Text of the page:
Soon you may not be able to tell your pigeon from your parrot, as climate change threatens to wipe out birds with more extreme physical features.

New research from the University of Sheffield suggests that they are adapting to global warming by developing big beaks and losing distinctive characteristics.

The scientists discovered that the world’s smallest and largest birds are likely to be most at risk of extinction. 

They also found that the diversity loss could happen faster than we might expect based on the loss of species alone.

This could result in birds with unique traits that could benefit humans going extinct.

Lead author Dr Emma Hughes said: ‘As species go extinct you expect the traits that they represent to also be lost. 

‘But what we found was that with morphological diversity, the traits were lost at a much, much, much greater rate than just species loss could predict.

‘This is really important because that can lead to a major loss of ecological strategies and functions.’


According to researchers from Australia’s Deakin University, mammal species are also undergoing noticeable changes.

While most studies into the effects of climate change on mammals have focused on overall body size, some researchers have observed changes in particular appendages.

For example, wood mice are growing longer tails, while masked shrews are developing bigger tails and legs. 

Bats have also been found to have increased their ear, tail, leg and wing sizes in tandem with warming.

The study, published today in Current Biology, describes how the team analysed physical traits, like body size, beak shape and leg and wing length, of 8,455 bird species around the world from museum collections.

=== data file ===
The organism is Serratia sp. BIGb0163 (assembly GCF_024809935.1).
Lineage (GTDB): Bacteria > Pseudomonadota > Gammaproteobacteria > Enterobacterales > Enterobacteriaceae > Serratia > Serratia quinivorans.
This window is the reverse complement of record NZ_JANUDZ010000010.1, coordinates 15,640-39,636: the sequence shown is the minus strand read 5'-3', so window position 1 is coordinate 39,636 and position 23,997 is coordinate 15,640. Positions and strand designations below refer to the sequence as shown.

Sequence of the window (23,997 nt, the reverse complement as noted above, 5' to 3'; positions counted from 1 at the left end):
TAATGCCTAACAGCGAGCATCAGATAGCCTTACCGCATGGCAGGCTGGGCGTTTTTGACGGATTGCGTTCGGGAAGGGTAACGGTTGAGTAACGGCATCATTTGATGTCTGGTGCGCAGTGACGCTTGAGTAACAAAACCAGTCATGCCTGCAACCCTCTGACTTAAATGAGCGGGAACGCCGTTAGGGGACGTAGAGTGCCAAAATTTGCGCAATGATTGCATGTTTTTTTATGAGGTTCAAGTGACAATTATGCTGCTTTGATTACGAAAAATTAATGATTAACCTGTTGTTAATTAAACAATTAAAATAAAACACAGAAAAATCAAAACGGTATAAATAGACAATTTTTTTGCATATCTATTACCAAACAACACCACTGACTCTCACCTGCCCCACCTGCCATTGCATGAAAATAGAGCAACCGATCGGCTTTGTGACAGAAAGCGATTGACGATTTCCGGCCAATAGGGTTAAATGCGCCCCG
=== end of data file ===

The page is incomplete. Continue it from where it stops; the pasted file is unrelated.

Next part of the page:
They then modelled how biodiversity would change in a world where species currently classified as ‘critically endangered’, ‘endangered’ and ‘vulnerable’ died out, by sequentially removing species from those at most to least threat of extinction.

They found that as species were lost so was diversity in their physical characteristics, and they tended towards having small to medium body sizes and short beaks. 

Birds’ size and shape vary wildly – from the giant, flightless ostrich to the tiny, buzzing hummingbird.

Dr Hughes said: ‘We do find strong evidence to support the hypothesis that the largest and smallest species are likely to be most at risk of extinction.’

Like humans, birds are warm blooded so must maintain a body temperature higher than their environment.

The researchers also found that birds are developing larger beaks to help them stay a constant temperature while the climate changes.

Bills of parrots, for instance, have grown up to ten percent bigger in the 150 years since the start of the industrial revolution.

The study found certain regions are more likely to be left with populations of bird species that resemble each other, as their extreme traits are phased out.

Bird researcher Dr Hughes said: ‘The Himalayan mountains and foothills are at particular risk, and it is likely the loss of trait diversity will be considerable.

‘The dry and moist forests of south Vietnam and Cambodia are also vulnerable.

‘They include the Siberian blue robins, the Stork-billed kingfisher, the Black and red broadbill and the Oriental paradise flycatcher.’

The team hope their work will help people understand how biodiversity loss will change the world.

She added: ‘The global extinction crisis doesn’t just mean that we’re losing species.

‘It means we are losing unique traits and evolutionary history, including species that could confer unique benefits to humanity that are currently unknown.’

Future warming threatens marine life in more than 70 percent of the most biodiverse areas of oceans 

More than 70 percent of the most biodiverse areas of Earth’s oceans are under threat from climate change.

Researchers determined where species would have to move to in order to find habitable space amidst the warming oceans.

They used a new technique to compare past and future extremes of ocean warming, which allowed them to map worldwide exposure to future climate change and determine distances that species would need to move to find better climate conditions.

‘Our research shows that locations with exceptionally high marine biodiversity are the most exposed to future oceanic warming, making them particularly vulnerable to 21st century climatic change,’ said lead author Dr. Stuart Brown from the University of Adelaide’s Environment Institute.